First publishedon www.WorldHighways.com
A frontal impact test carried out in 1961
The UK's world-renowned TRL (Transport Research Laboratory) is celebrating its 75th birthday this year, and the objective of its work has not changed
In 1938 Richard Stradling, director, wrote that "the objective of all the research work at RRL [now TRL] is to accumulate that body of scientific knowledge which is an essential factor in the economical and efficient construction and maintenance of our roads. Practical application of the results must be the aim throughout." While TRL's remit today is far more wide-reaching, from the development of tools to assist engineers in the design of roads and junctions to increase capacity and ease congestion, ITS technologies that deliver traveller information and road user charging capabilities, to environmental performance and strategic assessment, sustainability and climate change, it continues to deliver evidence-based solutions to help its customers solve modern day transport issues.
In doing so, it delivers its vision: to create the future of transport.
The RRL (Road Research Laboratory), was created when the Ministry of Transport's Experimental Station, formed in 1930 at Harmondsworth, near Heathrow, southern England, was transferred to the Department of Scientific and Industrial Research (DSIR). Much of its work then concentrated on road materials and methods of construction.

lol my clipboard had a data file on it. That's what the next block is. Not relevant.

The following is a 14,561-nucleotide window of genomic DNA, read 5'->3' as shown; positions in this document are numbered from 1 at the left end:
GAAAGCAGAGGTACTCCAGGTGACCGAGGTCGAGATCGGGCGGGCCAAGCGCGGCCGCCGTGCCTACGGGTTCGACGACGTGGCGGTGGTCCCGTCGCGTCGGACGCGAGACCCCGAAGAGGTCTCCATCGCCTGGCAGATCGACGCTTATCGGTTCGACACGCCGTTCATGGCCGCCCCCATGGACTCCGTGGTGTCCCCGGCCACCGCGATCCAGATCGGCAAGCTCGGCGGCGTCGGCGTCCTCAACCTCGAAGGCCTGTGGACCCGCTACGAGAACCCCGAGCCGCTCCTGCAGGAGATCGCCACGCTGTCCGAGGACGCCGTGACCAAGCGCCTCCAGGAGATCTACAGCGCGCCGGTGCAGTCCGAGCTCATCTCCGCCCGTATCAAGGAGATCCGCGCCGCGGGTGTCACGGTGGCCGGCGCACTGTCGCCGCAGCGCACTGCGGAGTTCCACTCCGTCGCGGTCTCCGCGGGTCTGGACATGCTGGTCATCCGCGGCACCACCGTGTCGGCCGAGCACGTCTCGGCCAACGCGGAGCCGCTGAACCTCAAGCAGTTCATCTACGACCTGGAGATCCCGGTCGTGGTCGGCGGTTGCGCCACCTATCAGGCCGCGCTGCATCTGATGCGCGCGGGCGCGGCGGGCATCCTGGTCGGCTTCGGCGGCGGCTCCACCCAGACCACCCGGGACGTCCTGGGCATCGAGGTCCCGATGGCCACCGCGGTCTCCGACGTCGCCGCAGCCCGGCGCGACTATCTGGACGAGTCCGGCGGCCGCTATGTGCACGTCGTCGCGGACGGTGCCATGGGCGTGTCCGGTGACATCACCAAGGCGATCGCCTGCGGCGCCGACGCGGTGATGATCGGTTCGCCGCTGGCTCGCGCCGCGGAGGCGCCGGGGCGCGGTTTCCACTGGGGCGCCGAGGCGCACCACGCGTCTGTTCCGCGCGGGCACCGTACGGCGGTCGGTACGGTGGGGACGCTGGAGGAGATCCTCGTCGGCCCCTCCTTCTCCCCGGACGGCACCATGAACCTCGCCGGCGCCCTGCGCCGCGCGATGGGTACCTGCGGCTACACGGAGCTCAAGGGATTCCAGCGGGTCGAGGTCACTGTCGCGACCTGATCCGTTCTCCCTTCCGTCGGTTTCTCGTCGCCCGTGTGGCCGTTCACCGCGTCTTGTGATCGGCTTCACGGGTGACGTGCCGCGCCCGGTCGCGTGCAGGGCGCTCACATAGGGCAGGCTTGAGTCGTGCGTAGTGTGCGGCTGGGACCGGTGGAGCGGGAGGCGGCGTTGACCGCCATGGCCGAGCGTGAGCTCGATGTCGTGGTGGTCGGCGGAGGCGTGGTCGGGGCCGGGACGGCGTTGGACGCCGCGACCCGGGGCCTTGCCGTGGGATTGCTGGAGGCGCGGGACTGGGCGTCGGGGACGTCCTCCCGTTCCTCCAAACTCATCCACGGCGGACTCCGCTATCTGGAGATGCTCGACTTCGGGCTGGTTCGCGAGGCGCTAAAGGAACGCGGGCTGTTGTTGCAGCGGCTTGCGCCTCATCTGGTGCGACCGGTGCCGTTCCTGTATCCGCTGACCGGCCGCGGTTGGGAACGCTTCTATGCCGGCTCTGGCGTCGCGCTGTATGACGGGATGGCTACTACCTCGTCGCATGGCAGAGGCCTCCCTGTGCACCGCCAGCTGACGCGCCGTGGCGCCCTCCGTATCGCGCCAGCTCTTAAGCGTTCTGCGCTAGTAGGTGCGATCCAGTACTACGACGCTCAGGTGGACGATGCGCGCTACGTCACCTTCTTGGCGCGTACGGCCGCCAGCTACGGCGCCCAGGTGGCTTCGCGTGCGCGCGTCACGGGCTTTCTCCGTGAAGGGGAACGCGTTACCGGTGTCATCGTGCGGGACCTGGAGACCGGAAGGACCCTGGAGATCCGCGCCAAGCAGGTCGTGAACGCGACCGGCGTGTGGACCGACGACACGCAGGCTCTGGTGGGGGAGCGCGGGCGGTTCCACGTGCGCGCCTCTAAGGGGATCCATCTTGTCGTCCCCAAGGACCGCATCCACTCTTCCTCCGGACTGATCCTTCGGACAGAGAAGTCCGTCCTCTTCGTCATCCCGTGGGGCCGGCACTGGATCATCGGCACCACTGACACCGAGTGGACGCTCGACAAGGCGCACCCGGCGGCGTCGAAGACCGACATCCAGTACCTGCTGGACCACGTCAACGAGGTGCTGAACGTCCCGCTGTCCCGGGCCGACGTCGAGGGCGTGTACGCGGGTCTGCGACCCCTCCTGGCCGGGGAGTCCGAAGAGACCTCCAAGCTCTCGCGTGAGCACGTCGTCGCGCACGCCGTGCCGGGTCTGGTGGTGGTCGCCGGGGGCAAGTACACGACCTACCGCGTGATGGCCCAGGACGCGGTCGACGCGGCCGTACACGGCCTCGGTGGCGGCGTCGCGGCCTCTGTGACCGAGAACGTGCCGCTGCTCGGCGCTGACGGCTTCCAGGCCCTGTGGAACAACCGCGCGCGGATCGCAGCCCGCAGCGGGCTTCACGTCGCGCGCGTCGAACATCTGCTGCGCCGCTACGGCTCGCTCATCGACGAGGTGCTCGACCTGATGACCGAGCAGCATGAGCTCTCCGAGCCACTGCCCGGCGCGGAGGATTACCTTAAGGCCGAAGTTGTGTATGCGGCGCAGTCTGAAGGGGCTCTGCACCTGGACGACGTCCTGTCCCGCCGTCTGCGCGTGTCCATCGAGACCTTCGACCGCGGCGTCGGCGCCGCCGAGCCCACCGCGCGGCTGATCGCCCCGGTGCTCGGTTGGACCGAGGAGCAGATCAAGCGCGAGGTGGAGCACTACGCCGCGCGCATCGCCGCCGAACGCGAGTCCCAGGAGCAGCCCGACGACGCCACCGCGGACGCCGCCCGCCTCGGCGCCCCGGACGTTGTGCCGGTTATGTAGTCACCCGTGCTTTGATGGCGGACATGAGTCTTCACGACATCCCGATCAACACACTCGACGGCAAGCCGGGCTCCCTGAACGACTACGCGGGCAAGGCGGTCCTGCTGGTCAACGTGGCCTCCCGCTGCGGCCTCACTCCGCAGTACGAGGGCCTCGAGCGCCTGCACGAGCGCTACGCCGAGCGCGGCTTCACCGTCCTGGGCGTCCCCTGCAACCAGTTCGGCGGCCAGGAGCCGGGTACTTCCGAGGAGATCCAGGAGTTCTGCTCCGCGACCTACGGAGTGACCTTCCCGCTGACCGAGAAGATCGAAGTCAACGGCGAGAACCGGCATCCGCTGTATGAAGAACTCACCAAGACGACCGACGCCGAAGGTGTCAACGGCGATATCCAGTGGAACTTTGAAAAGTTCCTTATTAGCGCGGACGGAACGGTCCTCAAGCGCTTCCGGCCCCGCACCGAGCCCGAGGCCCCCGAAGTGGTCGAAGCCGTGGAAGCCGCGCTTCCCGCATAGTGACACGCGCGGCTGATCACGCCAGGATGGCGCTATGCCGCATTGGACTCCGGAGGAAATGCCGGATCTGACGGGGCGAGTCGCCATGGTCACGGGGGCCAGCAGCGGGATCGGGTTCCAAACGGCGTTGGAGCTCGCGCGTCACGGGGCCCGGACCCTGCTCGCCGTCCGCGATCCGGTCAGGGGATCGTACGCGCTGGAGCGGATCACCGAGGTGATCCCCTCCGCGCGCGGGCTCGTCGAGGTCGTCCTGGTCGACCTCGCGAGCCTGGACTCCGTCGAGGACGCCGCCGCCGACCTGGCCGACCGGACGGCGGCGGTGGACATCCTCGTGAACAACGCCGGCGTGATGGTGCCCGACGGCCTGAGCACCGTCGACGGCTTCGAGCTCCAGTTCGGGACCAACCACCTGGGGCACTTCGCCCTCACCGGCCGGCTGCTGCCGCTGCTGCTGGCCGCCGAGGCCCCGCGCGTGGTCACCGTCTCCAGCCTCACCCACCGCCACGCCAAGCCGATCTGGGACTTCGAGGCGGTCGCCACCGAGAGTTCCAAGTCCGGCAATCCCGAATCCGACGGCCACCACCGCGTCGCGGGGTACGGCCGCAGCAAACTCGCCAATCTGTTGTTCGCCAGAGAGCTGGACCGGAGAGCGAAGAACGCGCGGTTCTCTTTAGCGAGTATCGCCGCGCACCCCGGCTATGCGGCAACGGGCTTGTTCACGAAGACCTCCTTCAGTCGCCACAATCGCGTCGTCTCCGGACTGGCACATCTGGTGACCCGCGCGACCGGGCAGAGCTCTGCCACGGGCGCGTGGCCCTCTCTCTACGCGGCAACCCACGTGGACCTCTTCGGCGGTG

Installing a Zebra crossing in 1948
The focus switched in 1939 when RRL was allocated war research, and it became involved in work on the Dambusters' 'bouncing bomb'.
In 1946, RRL's road safety division was formed at Langley Hall near Slough, west of London. Work included studies of accident data, traffic flow, junction design, street lighting, vehicle safety (initially lighting and braking) and pedestrian crossings.
Crossings at this time were marked using metal studs in the road surface and unlit Belisha beacons [named after UK Minister of Transport Leslie Hore-Belisha].
Model crossings were set up to investigate colour, texture, lighting and wetness. It was concluded that alternating 2ft (0.6m) wide black and white stripes laid parallel to the kerb (Zebra pattern) were most conspicuous. At night, no surface patterns showed up well unless lit by an overhead lamp. Experimental crossings were laid and it was found that compared to conventional markings, Zebra crossings were more visible to drivers and led to better observation of crossings by both pedestrians and drivers. In October 1951, regulations required all uncontrolled pedestrian crossings to have Zebra markings and other road users to give precedence to pedestrians.
In 1955, RRL's Colonial Research Section was formed, becoming the Tropical Section in 1959 and the Overseas Unit in 1972.
The work investigated the particular problems of transport in developing countries, initially concentrating on road materials and construction, but grew to include traffic engineering and road safety. Part of RRL's role was the dissemination of information through courses and publications such as the annual Tropical Roads Course which has been held in the UK and at various venues around world for over 30 years. Similarly, Overseas Road Note (ORN) series of guidance documents, introduced in 1981, can be found in the offices of thousands of transportation professionals around the world.
HARRIS1 (Highways Agency Road Research Information System) was the result of ten years research carried out by TRL on behalf of the Highways Agency looking into the collection of road surface condition data at traffic speed. HARRIS2, pictured, employs high resolution systems for the measurement of road shape and visual condition